Hepatitis C causes inflammation of the tissue, resulting in fibrosis, which leads to scarring. This affects liver function, which further progresses the scarring to cirrhosis, eventually leading to liver failure and ultimately transplant. About 30% of those with hepatitis C will experience liver scarring leading to potential cirrhosis. Hepatocellular carcinoma occurs in about 3% of the population infected with hepatitis C. This incidence has increased over the past two decades and is identified through imaging studies or jaundice and in elevated alpha-fetoprotein levels in the blood. Surgical resection or ablative procedures increase the chance for cure.

Extra-hepatic manifestations of hepatitis C include:

  • Hematologic (anemia, and lymphoma)
  • Dermatologic (lichen planus and vasculitis)
  • Renal (glomular nephritis and nephritic syndrome)
  • Endocrine (hypothyroidism and diabetes)
  • Neuropsychiatric disease
  • Ocular (corneal ulcer and uveitis)
  • Vascular (polyarteritis nodosa and necrotizing vasculitis)
  • Neuromuscular (arthralgias and arthritis)
  • Autoimmune (CREST syndrome).


Avoiding transmission to others is one of the best ways to contain the spread of the infection. Advise individuals with hepatitis C to: avoid sharing toothbrushes, shaving equipment, razors, nail files, and clippers; avoid tattoos and body piercings; do not donate blood, organ tissue or semen; cover bleeding wounds to prevent contact with others; discontinue illicit drug use; do not share needles. Because of the low sexual transmission rate, barrier protection is not needed in monogamous relationships; otherwise, safe sex practices are warranted.

Alcohol and hepatitis C

The effects in alcohol and hepatitis C are well documented. Alcohol consumption of greater than 50 g per day clearly increases the progression of hepatitis C fibrosis. Daily consumption of less than 50 g appears to increase hepatitis C PCR RNA viral load levels.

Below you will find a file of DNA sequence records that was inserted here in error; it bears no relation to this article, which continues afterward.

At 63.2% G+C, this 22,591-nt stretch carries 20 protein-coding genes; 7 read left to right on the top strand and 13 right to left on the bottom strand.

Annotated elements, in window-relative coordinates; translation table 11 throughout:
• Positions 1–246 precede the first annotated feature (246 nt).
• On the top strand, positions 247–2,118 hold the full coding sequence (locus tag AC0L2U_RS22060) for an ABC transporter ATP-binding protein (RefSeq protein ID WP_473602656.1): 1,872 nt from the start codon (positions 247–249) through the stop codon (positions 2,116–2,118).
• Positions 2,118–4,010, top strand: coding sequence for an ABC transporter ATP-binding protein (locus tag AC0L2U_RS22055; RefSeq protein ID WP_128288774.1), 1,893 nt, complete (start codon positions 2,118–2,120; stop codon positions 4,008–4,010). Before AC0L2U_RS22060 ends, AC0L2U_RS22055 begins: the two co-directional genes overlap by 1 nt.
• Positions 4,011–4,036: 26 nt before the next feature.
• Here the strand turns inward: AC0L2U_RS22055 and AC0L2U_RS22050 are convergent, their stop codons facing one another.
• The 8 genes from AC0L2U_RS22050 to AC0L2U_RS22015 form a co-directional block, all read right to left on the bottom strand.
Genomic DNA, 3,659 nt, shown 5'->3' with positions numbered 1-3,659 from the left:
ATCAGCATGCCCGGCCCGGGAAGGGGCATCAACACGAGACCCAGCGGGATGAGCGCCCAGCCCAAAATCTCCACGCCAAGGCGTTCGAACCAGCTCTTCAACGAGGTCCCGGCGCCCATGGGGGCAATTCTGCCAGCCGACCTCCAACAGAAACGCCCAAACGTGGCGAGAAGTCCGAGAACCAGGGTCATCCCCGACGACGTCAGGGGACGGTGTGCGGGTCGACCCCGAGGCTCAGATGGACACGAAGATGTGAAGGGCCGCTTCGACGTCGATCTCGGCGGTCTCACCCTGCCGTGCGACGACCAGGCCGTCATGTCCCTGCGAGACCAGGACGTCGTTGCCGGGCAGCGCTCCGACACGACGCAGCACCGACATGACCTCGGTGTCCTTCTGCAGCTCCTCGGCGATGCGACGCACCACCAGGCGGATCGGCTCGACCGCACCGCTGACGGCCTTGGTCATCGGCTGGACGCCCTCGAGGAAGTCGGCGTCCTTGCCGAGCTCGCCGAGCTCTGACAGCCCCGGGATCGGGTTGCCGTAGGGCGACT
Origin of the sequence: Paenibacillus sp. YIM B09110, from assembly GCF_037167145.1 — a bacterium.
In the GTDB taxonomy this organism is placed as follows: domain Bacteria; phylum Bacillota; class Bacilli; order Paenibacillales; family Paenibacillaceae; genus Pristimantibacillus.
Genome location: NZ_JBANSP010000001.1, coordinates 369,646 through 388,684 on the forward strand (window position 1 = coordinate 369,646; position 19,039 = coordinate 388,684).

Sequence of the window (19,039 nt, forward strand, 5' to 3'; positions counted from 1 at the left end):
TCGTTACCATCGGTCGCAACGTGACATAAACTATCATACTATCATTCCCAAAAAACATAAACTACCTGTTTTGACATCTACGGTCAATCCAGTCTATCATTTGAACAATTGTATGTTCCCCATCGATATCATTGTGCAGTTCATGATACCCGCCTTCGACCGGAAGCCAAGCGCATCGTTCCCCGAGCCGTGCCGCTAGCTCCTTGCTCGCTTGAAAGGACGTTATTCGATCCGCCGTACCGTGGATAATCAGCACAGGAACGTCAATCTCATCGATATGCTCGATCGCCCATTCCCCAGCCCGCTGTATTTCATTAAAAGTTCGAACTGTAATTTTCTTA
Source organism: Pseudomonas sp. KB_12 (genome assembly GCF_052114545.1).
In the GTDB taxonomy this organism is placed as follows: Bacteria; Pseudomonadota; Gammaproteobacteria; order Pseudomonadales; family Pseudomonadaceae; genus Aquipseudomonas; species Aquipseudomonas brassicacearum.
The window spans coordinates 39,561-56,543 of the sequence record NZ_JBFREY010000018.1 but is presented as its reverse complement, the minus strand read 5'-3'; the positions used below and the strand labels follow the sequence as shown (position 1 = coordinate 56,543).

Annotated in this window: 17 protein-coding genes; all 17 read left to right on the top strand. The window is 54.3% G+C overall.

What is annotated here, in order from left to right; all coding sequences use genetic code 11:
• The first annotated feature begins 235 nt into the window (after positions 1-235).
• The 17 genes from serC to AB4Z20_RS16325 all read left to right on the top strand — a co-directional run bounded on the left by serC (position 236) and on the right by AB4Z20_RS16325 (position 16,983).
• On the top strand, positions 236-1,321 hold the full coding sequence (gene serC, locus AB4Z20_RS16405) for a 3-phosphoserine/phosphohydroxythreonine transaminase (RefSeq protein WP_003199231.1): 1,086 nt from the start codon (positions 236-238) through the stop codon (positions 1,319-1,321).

Treatment eligibility

The AASLD recommends that all patients with chronic hepatitis C be considered candidates for treatment. Review all risks and benefits with the patient. Treatment is based on histology, symptoms, probability of viral eradication, and progression of disease -- not just the alanine aminotransferase levels. Treatment is contraindicated in patients with:

  • Major uncontrolled depression
  • Solid organ transplant (e.g., renal, heart, or lung)
  • Autoimmune hepatitis and other autoimmune conditions that could be worsened by treatment
  • Undiagnosed and untreated thyroid disease
  • Pregnancy unwillingness to comply with contraception
  • Severe hypertension, congestive heart failure, coronary artery disease, diabetes, and chronic obstructive pulmonary disease that is not well controlled

Hypersensitivity to any of the treatment medications (i.e., peginterferon alfa-2a [Pegasys] and alfa-2b [PEG-Intron], ribavirin [Copegus, Rebetol, RibaTab, Ribasphere], telaprevir [Incivek], Boceprevir [Victrelis]).


The initial work-up of hepatitis C should include a complete medical, family, and social history; depression scale; and laboratory testing (Table 1). With the advent of the protease inhibitors (PIs), liver biopsy is not required; however, if a patient is considering treatment and unsure whether or to proceed, a biopsy can document what liver damage has occurred and determine the grade of inflammation and the stage of liver fibrosis.


Dental work must be completed prior to treatment. Vaccination for hepatitis A and B should be initiated and should not delay the start of treatment.

Predictors of treatment response include age (younger individuals have greater likelihood of response), sex (both males and females are at the same rate of treatment response), race (blacks respond less favorably to treatment than whites), and weight (higher BMI, insulin resistance, and fatty liver can hinder the ability to process medications that can help treatment response). Severe depression and anxiety and continued drug and alcohol use will impact the ability of the medications to be effective in cure. HIV-positive individuals who are co-infected with hepatitis C respond less favorably to treatment.

Treatment response